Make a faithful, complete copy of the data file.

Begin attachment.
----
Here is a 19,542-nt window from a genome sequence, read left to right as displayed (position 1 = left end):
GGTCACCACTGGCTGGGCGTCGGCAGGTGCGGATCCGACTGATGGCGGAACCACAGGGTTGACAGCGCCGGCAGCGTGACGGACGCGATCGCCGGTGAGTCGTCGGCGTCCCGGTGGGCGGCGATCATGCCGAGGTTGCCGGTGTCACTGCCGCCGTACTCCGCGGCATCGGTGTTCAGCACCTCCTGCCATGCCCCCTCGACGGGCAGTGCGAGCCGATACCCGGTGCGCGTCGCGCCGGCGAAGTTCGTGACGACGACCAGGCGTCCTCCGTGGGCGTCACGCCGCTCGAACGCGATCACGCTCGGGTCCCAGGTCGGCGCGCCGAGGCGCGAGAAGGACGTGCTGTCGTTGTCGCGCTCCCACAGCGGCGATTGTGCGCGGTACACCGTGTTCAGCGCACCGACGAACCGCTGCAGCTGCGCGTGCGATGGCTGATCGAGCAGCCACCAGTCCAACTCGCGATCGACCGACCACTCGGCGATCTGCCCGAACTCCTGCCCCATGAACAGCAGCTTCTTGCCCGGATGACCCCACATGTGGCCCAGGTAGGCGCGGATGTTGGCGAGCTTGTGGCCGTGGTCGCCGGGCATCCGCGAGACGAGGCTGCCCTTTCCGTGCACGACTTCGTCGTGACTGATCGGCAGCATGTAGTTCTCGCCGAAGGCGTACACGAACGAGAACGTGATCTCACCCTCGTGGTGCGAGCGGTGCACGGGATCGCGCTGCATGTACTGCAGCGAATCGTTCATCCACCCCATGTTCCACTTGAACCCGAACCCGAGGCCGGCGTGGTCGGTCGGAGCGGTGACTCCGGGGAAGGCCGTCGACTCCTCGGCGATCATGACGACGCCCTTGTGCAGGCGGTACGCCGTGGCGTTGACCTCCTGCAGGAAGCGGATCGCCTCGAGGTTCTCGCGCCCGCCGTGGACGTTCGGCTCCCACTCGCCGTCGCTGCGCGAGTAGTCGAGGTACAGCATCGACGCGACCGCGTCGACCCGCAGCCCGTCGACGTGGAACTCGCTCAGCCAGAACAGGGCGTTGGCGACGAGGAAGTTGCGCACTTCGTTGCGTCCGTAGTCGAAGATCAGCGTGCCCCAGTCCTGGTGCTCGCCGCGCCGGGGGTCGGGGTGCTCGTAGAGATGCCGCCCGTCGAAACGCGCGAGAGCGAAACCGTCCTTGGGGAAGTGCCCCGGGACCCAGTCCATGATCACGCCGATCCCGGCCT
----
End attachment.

Here is a 19,542-nt window from a genome sequence, read left to right as displayed (position 1 = left end):
GGTCACCACTGGCTGGGCGTCGGCAGGTGCGGATCCGACTGATGGCGGAACCACAGGGTTGACAGCGCCGGCAGCGTGACGGACGCGATCGCCGGTGAGTCGTCGGCGTCCCGGTGGGCGGCGATCATGCCGAGGTTGCCGGTGTCACTGCCGCCGTACTCCGCGGCATCGGTGTTCAGCACCTCCTGCCATGCCCCCTCGACGGGCAGTGCGAGCCGATACCCGGTGCGCGTCGCGCCGGCGAAGTTCGTGACGACGACCAGGCGTCCTCCGTGGGCGTCACGCCGCTCGAACGCGATCACGCTCGGGTCCCAGGTCGGCGCGCCGAGGCGCGAGAAGGACGTGCTGTCGTTGTCGCGCTCCCACAGCGGCGATTGTGCGCGGTACACCGTGTTCAGCGCACCGACGAACCGCTGCAGCTGCGCGTGCGATGGCTGATCGAGCAGCCACCAGTCCAACTCGCGATCGACCGACCACTCGGCGATCTGCCCGAACTCCTGCCCCATGAACAGCAGCTTCTTGCCCGGATGACCCCACATGTGGCCCAGGTAGGCGCGGATGTTGGCGAGCTTGTGGCCGTGGTCGCCGGGCATCCGCGAGACGAGGCTGCCCTTTCCGTGCACGACTTCGTCGTGACTGATCGGCAGCATGTAGTTCTCGCCGAAGGCGTACACGAACGAGAACGTGATCTCACCCTCGTGGTGCGAGCGGTGCACGGGATCGCGCTGCATGTACTGCAGCGAATCGTTCATCCACCCCATGTTCCACTTGAACCCGAACCCGAGGCCGGCGTGGTCGGTCGGAGCGGTGACTCCGGGGAAGGCCGTCGACTCCTCGGCGATCATGACGACGCCCTTGTGCAGGCGGTACGCCGTGGCGTTGACCTCCTGCAGGAAGCGGATCGCCTCGAGGTTCTCGCGCCCGCCGTGGACGTTCGGCTCCCACTCGCCGTCGCTGCGCGAGTAGTCGAGGTACAGCATCGACGCGACCGCGTCGACCCGCAGCCCGTCGACGTGGAACTCGCTCAGCCAGAACAGGGCGTTGGCGACGAGGAAGTTGCGCACTTCGTTGCGTCCGTAGTCGAAGATCAGCGTGCCCCAGTCCTGGTGCTCGCCGCGCCGGGGGTCGGGGTGCTCGTAGAGATGCCGCCCGTCGAAACGCGCGAGAGCGAAACCGTCCTTGGGGAAGTGCCCCGGGACCCAGTCCATGATCACGCCGATCCCGGCCT